The Kosher Gourmet by Joshua E. London and Lou Marmon Don't dare pass over these Pesach picks for Manischewitz!

April 11, 2014

Rabbi Hillel Goldberg: Silence is much more than golden

Caroline B. Glick: Forgetting freedom at Passover

Susan Swann: How to value a child for who he is, not just what he does

Cameron Huddleston: 7 Financial Tasks You Should Tackle Right Now

Sandra Block and Lisa Gerstner: How to Profit From Your Passion

Susan Scutti: A Simple Blood Test Might Soon Diagnose Cancer

Chris Weller: Have A Slow Metabolism? Let Science Speed It Up For You

The Kosher Gourmet by Diane Rossen Worthington Whitefish Terrine: A French take on gefilte fish

April 9, 2014

Jonathan Tobin: Why Did Kerry Lie About Israeli Blame?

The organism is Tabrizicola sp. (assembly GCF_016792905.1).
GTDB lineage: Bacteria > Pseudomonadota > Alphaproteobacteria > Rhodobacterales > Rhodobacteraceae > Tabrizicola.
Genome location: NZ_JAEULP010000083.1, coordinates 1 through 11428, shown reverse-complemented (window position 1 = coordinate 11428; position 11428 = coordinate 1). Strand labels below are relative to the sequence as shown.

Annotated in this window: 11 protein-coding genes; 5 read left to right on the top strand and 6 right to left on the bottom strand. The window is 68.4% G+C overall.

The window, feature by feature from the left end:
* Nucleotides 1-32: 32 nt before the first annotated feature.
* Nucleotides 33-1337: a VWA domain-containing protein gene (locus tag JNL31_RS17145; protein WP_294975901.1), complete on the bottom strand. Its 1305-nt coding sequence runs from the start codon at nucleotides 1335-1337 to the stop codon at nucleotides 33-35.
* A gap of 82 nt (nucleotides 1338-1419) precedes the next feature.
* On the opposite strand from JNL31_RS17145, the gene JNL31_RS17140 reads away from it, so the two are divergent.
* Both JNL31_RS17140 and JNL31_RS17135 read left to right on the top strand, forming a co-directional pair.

Samuel G. Freedman: A resolution 70 years later for a father's unsettling legacy of ashes from Dachau

Jessica Ivins: A resolution 70 years later for a father's unsettling legacy of ashes from Dachau

Kim Giles: Asking for help is not weakness

Kathy Kristof and Barbara Hoch Marcus: 7 Great Growth Israeli Stocks

Matthew Mientka: How Beans, Peas, And Chickpeas Cleanse Bad Cholesterol and Lowers Risk of Heart Disease

Sabrina Bachai: 5 At-Home Treatments For Headaches

The Kosher Gourmet by Daniel Neman Have yourself a matzo ball: The secrets bubby never told you and recipes she could have never imagined

April 8, 2014

Lori Nawyn: At Your Wit's End and Back: Finding Peace

Susan B. Garland and Rachel L. Sheedy: Strategies Married Couples Can Use to Boost Benefits

David Muhlbaum: Smart Tax Deductions Non-Itemizers Can Claim

Jill Weisenberger, M.S., R.D.N., C.D.E : Before You Lose Your Mental Edge

Dana Dovey: Coffee Drinkers Rejoice! Your Cup Of Joe Can Prevent Death From Liver Disease

Chris Weller: Electric 'Thinking Cap' Puts Your Brain Power Into High Gear